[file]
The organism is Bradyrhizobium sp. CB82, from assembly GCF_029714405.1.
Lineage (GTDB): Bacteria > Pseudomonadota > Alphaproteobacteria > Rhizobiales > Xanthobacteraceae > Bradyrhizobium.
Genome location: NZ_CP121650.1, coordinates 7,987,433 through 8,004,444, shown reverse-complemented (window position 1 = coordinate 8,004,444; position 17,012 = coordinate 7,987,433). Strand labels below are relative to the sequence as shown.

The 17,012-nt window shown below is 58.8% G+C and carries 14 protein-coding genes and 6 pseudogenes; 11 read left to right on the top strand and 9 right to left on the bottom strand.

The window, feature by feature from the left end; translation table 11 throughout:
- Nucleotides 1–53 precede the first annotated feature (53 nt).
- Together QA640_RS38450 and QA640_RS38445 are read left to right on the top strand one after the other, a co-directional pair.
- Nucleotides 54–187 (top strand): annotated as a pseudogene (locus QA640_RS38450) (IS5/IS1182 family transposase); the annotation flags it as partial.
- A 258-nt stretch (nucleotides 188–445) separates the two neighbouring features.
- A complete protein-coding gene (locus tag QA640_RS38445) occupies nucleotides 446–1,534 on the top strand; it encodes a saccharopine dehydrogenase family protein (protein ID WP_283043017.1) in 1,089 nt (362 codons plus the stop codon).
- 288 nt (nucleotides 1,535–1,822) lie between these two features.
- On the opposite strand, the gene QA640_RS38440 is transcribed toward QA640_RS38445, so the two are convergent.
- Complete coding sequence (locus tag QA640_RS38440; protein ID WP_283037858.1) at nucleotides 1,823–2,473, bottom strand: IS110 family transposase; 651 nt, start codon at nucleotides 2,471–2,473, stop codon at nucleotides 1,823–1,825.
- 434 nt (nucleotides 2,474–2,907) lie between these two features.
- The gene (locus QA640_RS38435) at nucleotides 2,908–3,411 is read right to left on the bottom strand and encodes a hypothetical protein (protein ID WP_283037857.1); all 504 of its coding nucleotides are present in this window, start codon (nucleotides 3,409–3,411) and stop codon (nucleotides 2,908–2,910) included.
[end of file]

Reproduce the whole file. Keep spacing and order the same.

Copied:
The organism is Bradyrhizobium sp. CB82, from assembly GCF_029714405.1.
Lineage (GTDB): Bacteria > Pseudomonadota > Alphaproteobacteria > Rhizobiales > Xanthobacteraceae > Bradyrhizobium.
Genome location: NZ_CP121650.1, coordinates 7,987,433 through 8,004,444, shown reverse-complemented (window position 1 = coordinate 8,004,444; position 17,012 = coordinate 7,987,433). Strand labels below are relative to the sequence as shown.

The 17,012-nt window shown below is 58.8% G+C and carries 14 protein-coding genes and 6 pseudogenes; 11 read left to right on the top strand and 9 right to left on the bottom strand.

The window, feature by feature from the left end; translation table 11 throughout:
- Nucleotides 1–53 precede the first annotated feature (53 nt).
- Together QA640_RS38450 and QA640_RS38445 are read left to right on the top strand one after the other, a co-directional pair.
- Nucleotides 54–187 (top strand): annotated as a pseudogene (locus QA640_RS38450) (IS5/IS1182 family transposase); the annotation flags it as partial.
- A 258-nt stretch (nucleotides 188–445) separates the two neighbouring features.
- A complete protein-coding gene (locus tag QA640_RS38445) occupies nucleotides 446–1,534 on the top strand; it encodes a saccharopine dehydrogenase family protein (protein ID WP_283043017.1) in 1,089 nt (362 codons plus the stop codon).
- 288 nt (nucleotides 1,535–1,822) lie between these two features.
- On the opposite strand, the gene QA640_RS38440 is transcribed toward QA640_RS38445, so the two are convergent.
- Complete coding sequence (locus tag QA640_RS38440; protein ID WP_283037858.1) at nucleotides 1,823–2,473, bottom strand: IS110 family transposase; 651 nt, start codon at nucleotides 2,471–2,473, stop codon at nucleotides 1,823–1,825.
- 434 nt (nucleotides 2,474–2,907) lie between these two features.
- The gene (locus QA640_RS38435) at nucleotides 2,908–3,411 is read right to left on the bottom strand and encodes a hypothetical protein (protein ID WP_283037857.1); all 504 of its coding nucleotides are present in this window, start codon (nucleotides 3,409–3,411) and stop codon (nucleotides 2,908–2,910) included.